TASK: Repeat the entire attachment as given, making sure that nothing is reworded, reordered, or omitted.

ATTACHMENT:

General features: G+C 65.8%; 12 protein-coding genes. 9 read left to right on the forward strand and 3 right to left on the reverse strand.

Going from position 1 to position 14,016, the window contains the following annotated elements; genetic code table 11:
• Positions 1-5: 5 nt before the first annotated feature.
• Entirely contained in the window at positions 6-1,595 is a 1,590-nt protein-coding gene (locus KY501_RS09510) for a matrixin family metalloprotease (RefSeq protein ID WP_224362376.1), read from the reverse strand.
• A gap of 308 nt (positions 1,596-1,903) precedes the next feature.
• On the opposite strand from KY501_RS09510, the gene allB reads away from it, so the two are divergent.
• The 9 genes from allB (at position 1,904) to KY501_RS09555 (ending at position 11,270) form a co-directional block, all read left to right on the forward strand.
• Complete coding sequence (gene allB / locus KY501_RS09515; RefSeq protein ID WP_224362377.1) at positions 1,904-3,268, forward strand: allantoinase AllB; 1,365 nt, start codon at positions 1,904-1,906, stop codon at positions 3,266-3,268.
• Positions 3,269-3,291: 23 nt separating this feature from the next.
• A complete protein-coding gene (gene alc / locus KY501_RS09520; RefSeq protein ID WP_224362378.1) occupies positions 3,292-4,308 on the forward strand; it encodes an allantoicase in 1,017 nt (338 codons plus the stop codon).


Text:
General features: G+C 65.8%; 12 protein-coding genes. 9 read left to right on the forward strand and 3 right to left on the reverse strand.

Going from position 1 to position 14,016, the window contains the following annotated elements; genetic code table 11:
• Positions 1-5: 5 nt before the first annotated feature.
• Entirely contained in the window at positions 6-1,595 is a 1,590-nt protein-coding gene (locus KY501_RS09510) for a matrixin family metalloprotease (RefSeq protein ID WP_224362376.1), read from the reverse strand.
• A gap of 308 nt (positions 1,596-1,903) precedes the next feature.
• On the opposite strand from KY501_RS09510, the gene allB reads away from it, so the two are divergent.
• The 9 genes from allB (at position 1,904) to KY501_RS09555 (ending at position 11,270) form a co-directional block, all read left to right on the forward strand.
• Complete coding sequence (gene allB / locus KY501_RS09515; RefSeq protein ID WP_224362377.1) at positions 1,904-3,268, forward strand: allantoinase AllB; 1,365 nt, start codon at positions 1,904-1,906, stop codon at positions 3,266-3,268.
• Positions 3,269-3,291: 23 nt separating this feature from the next.
• A complete protein-coding gene (gene alc / locus KY501_RS09520; RefSeq protein ID WP_224362378.1) occupies positions 3,292-4,308 on the forward strand; it encodes an allantoicase in 1,017 nt (338 codons plus the stop codon).